I was in the library looking through the cookbooks, hoping for some inspiration for side dishes to serve at our annual Memorial Day Weekend barbecue. My husband is grilling the meat and making German potato salad and red cabbage, so the mainstays of potato salad and cole slaw are kind of taken. There will be plenty of kids, so I may make a fruit salad, but I want a few more things to put out, especially salads that are not mayonnaise-based, so I can leave them out on the table for a while.
I started flipping through a cookbook called “Cowgirl Cuisine” by Paula Disbrowe. She spent time in Texas as a youngster, but most of her adult life was spent in New York, and she cooked in Europe for two years. She came back to Texas to cook on a resort-type ranch and ended up buying her own piece of land and settling down here. I liked the recipes I was reading, and when I got to the Salads section and read, “I’ve always been a salad freak,” I figured there was potential there.
I found several I want to try, but the one I put below is a fresh-tasting salad with the punch of hot chiles and cool mint. I like that it’s filling, having couscous and not just vegetables. I know the kids won’t be into it, but we’ll probably just be shoving food into their mouths as they run by in a wild pack anyway, so oh well.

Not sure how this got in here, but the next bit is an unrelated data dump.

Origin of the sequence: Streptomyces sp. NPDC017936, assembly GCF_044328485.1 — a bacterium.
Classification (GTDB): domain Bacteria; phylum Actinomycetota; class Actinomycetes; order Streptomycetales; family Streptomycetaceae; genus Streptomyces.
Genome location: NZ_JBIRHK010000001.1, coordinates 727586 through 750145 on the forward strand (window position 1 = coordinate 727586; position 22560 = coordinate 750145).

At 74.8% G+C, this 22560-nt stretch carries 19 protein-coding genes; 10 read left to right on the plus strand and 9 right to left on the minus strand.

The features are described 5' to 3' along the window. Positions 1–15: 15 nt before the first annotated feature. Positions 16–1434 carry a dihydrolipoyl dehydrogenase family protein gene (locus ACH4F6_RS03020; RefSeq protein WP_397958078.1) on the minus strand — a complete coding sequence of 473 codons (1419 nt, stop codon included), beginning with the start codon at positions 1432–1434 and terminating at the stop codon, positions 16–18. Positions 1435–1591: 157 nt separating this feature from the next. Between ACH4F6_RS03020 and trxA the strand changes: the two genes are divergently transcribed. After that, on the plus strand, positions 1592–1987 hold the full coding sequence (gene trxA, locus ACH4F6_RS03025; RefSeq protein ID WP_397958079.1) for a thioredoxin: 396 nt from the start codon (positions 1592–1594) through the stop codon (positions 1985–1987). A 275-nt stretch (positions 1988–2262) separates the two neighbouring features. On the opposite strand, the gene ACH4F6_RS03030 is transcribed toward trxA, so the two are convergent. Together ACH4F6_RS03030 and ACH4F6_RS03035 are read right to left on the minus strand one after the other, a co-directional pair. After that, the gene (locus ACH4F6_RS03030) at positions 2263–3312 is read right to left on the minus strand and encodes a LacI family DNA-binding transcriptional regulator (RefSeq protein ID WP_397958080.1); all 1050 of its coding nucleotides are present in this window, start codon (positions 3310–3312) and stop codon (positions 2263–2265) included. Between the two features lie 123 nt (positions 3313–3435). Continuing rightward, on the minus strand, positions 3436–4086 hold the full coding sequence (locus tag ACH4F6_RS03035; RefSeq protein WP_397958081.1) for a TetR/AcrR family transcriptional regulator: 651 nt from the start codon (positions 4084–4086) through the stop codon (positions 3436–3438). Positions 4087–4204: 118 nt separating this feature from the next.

Got any favorite sides you’d like to share with me? I’m still looking for a few more …
Lean and Green Broccoli Couscous
1 box (10 ounces) couscous (scant 2 cups)
1 bunch broccoli (florets and peeled, chopped stems), about 4 cups
1 pint cherry tomatoes, halved
4 scallions, minced
1 serrano or jalapeño chile, seeded and minced
1 tablespoon capers
2 teaspoons finely grated lemon zest
Juice of 1 medium lemon, plus more as needed
4 tablespoons extra virgin olive oil
1/2 cup chopped fresh cilantro
2 tablespoons chopped fresh mint (optional)
Freshly ground black pepper
1. There are two ways to prepare couscous. Follow the package directions (adding couscous to boiling water and covering until cooked) or Malika’s method, which takes more time. Malika was the Tunisian chambermaid at the château where I cooked in France. Place the couscous in a large bowl and drizzle it with a small amount of very hot water. Then use your fingers to mix the couscous with the water, cover it with a dish towel for several minutes, and allow the grains to absorb the moisture. Add more hot water every 15 minutes or so, mixing the grains with your fingers each time, until the couscous is tender and fluffy. This method results in tender pebbles of couscous that have a more toothsome texture. It’s easy to do if you’re going to be in the kitchen for a while.
2. Bring a medium saucepan of water to a boil. Add a generous pinch of salt and the broccoli. Cook 4 to 5 minutes, until the broccoli is just tender. Drain in colander and briefly rinse with cold water. Finely chop the broccoli.
3. Combine the cooked couscous and remaining ingredients in a large mixing bowl and toss to combine. Taste for seasoning and add more lemon juice, salt or olive oil as desired.
Serves 4 to 6.
Written by: Shannon Oelrich